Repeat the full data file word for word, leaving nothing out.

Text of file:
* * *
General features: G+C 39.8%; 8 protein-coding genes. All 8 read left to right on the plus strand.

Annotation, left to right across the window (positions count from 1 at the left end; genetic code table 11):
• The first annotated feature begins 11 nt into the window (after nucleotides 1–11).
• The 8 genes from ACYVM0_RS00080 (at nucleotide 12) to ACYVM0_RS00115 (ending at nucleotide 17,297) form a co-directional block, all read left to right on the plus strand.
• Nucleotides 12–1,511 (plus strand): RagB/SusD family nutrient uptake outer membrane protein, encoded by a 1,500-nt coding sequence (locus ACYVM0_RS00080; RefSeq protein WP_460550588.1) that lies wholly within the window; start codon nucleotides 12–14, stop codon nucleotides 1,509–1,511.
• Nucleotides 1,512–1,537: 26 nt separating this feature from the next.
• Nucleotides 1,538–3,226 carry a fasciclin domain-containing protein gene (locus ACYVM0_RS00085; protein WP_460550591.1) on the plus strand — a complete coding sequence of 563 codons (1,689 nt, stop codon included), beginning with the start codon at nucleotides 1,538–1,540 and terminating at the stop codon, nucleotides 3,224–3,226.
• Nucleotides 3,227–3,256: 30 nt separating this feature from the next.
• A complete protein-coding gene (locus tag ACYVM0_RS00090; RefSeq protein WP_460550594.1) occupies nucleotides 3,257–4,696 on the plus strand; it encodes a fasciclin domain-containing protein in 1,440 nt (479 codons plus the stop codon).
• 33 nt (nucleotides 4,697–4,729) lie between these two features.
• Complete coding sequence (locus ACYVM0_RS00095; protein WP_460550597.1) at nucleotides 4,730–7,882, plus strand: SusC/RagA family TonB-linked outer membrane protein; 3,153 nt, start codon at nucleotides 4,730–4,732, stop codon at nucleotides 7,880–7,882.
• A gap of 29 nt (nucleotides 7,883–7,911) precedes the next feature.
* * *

General features: G+C 39.8%; 8 protein-coding genes. All 8 read left to right on the plus strand.

Annotation, left to right across the window (positions count from 1 at the left end; genetic code table 11):
• The first annotated feature begins 11 nt into the window (after nucleotides 1–11).
• The 8 genes from ACYVM0_RS00080 (at nucleotide 12) to ACYVM0_RS00115 (ending at nucleotide 17,297) form a co-directional block, all read left to right on the plus strand.
• Nucleotides 12–1,511 (plus strand): RagB/SusD family nutrient uptake outer membrane protein, encoded by a 1,500-nt coding sequence (locus ACYVM0_RS00080; RefSeq protein WP_460550588.1) that lies wholly within the window; start codon nucleotides 12–14, stop codon nucleotides 1,509–1,511.
• Nucleotides 1,512–1,537: 26 nt separating this feature from the next.
• Nucleotides 1,538–3,226 carry a fasciclin domain-containing protein gene (locus ACYVM0_RS00085; protein WP_460550591.1) on the plus strand — a complete coding sequence of 563 codons (1,689 nt, stop codon included), beginning with the start codon at nucleotides 1,538–1,540 and terminating at the stop codon, nucleotides 3,224–3,226.
• Nucleotides 3,227–3,256: 30 nt separating this feature from the next.
• A complete protein-coding gene (locus tag ACYVM0_RS00090; RefSeq protein WP_460550594.1) occupies nucleotides 3,257–4,696 on the plus strand; it encodes a fasciclin domain-containing protein in 1,440 nt (479 codons plus the stop codon).
• 33 nt (nucleotides 4,697–4,729) lie between these two features.
• Complete coding sequence (locus ACYVM0_RS00095; protein WP_460550597.1) at nucleotides 4,730–7,882, plus strand: SusC/RagA family TonB-linked outer membrane protein; 3,153 nt, start codon at nucleotides 4,730–4,732, stop codon at nucleotides 7,880–7,882.
• A gap of 29 nt (nucleotides 7,883–7,911) precedes the next feature.